[R-sig-ME] Some very basic questions about modelling heteroscedasticity of within subjects variance in repeated measures obserational studies
th|erry@onke||nx @end|ng |rom |nbo@be
Mon Sep 9 21:25:04 CEST 2019
I think you want each individual to have a different residual variance. You
can do this with lme() using weight = varIdent(~1|individual). Note that
you'll need a lot data for each individual to get sensible results.
There is a chapter on this in Pinheiro and Bates (2000) Mixed-Effects
Models in S and S-PLUS and probably also in Zuur et al (2009) Mixed Effects
Models and Extensions in Ecology with RMixed-Effects Models in S and S-PLUS
ir. Thierry Onkelinx
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Op ma 9 sep. 2019 om 20:54 schreef Chris Evans <chrishold using psyctc.org>:
> I'm a psychotherapist not a theoretical nor a professional statistician so
> apologies if some of these questions are embarrassingly stupid. I have done
> some searching for pertinent publications and answers but I'm no finding
> answers, perhaps I may be using entirely the wrong search terms/questions.
> I took a vow over a decade ago to stick with R for all my stats and don't
> intend to break it. I'm slowly getting my head around mostly linear mixed
> models and mostly for changes on continuous measures in therapies mostly
> from naturalistic datasets from services, but just now also of some
> non-help-seeking general population samples. So far I've been using lmer
> from the lme4 package and lme and nlme from the nlme package. As I don't
> have the resource of colleagues with real skills in this area I've been
> trying to check my assumptions and analyses by modelling and seeing if
> analyses of models fit what I expect. Finding the simstudy package recently
> looks as if it will help with this and replace my otherwise clumsy models.
> My particular interest is in what I'm calling "heteroscedasticity of
> within subjects variance in repeated measures", I think it could also be
> called "allowing a random variance term within individuals" or something
> like that. I have good theoretical and some (quite old but robust looking
> pre-mixed models) empirical work that suggests that such a random effect
> may be present in most of my datasets. I know how to model random offsets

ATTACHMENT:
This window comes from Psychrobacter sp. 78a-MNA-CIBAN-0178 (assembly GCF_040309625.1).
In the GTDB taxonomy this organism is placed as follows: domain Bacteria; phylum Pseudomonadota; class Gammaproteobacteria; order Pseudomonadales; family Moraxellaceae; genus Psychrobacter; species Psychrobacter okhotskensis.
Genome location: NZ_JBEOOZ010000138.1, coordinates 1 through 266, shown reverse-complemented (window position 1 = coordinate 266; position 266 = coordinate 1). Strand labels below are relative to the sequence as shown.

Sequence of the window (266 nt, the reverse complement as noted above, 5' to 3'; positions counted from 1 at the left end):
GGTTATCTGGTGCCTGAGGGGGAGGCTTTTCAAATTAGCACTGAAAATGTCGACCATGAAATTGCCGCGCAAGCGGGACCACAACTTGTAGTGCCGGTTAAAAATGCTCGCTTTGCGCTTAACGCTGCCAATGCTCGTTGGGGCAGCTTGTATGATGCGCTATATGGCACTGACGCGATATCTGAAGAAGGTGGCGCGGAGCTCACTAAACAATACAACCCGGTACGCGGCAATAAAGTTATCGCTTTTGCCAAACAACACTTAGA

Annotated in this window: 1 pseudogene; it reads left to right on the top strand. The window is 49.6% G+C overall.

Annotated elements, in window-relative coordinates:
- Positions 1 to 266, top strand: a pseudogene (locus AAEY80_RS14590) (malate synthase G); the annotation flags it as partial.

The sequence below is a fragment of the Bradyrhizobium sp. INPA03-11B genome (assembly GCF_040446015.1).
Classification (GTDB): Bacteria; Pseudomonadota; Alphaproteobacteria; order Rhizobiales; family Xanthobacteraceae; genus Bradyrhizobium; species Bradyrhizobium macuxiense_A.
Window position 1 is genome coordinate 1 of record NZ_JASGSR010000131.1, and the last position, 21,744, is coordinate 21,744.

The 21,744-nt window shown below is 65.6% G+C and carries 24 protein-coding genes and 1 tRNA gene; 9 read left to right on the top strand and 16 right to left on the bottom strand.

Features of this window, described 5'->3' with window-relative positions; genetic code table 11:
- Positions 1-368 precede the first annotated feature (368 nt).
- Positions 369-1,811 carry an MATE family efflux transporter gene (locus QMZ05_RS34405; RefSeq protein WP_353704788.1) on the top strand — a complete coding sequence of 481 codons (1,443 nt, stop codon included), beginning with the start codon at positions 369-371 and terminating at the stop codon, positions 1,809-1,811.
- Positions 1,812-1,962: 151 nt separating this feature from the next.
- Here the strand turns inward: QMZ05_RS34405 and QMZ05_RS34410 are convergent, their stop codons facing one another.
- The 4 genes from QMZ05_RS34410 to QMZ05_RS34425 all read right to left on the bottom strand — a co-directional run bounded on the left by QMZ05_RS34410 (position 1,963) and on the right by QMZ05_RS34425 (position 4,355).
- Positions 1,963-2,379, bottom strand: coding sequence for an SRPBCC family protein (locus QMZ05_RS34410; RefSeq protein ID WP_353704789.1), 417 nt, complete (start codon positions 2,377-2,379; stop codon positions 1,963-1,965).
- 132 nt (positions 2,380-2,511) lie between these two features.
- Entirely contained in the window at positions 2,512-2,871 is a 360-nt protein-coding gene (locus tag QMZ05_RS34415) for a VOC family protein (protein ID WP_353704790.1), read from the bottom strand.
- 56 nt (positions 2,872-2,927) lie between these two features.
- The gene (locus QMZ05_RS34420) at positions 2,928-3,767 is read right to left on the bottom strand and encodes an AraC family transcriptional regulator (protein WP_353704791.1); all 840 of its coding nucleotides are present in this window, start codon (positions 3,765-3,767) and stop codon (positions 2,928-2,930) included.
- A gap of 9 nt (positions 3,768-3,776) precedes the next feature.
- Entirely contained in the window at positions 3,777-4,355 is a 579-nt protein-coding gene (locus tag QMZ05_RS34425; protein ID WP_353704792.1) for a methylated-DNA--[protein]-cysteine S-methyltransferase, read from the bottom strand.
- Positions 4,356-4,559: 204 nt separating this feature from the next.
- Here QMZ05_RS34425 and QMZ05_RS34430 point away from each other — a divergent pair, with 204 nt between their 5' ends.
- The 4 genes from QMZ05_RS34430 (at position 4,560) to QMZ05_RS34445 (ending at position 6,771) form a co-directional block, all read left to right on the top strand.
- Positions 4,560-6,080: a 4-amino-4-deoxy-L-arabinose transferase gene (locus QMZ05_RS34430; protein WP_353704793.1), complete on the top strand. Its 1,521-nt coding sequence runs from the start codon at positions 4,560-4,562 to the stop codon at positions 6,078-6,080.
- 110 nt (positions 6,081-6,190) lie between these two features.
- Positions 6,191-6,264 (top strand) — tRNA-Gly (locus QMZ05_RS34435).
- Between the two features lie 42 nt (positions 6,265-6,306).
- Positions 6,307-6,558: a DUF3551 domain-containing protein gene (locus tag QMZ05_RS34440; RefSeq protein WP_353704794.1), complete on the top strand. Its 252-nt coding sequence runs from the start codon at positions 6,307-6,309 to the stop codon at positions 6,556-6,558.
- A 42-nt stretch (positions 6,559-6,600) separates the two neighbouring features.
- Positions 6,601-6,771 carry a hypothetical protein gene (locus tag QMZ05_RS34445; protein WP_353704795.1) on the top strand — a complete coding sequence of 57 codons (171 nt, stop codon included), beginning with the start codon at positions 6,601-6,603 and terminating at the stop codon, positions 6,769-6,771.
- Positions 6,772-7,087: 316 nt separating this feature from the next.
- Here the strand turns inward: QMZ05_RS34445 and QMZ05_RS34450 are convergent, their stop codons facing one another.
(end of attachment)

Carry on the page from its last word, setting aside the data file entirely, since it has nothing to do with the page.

> (centred or not), random slopes and even piecewise random and nonlinear
> slopes (all of which are realistic in clinical datasets). However, I'm
> really unclear how I should model a random variance term, if I'm explaining
> myself clearly. I found some discussion off [
> ] but the only software implementations seemed to refer to
> MLWin and though I have great respect for MLWin and have used it in the
> past, I would really like to keep my vow to do everything in R.
> 1) Can anyone point me to work within the mixed models tradition that
> looks as random within subjects variance?
> 2) Can anyone point me to work using R tools that explores this?
> Many thanks in advance to all, and, while I'm here, huge thanks to the
> people who have written all these tools and so often give incredibly
> helpful and thoughtful Emails here from which I've learned much of what I
> do know about his area,
> Chris Evans <chris using psyctc.org> Visiting Professor, University of
> Sheffield <chris.evans using sheffield.ac.uk>
> I do some consultation work for the University of Roehampton <
> chris.evans using roehampton.ac.uk> and other places
> but <chris using psyctc.org> remains my main Email address. I have a work web
> site at:
> and a site I manage for CORE and CORE system trust at:
> I have "semigrated" to France, see:
> That page will also take you to my blog which started with earlier joys in
> France and Spain!
> If you want to book to talk, I am trying to keep that to Thursdays and my
> diary is at:
> Beware: French time, generally an hour ahead of UK.
> R-sig-mixed-models using r-project.org mailing list
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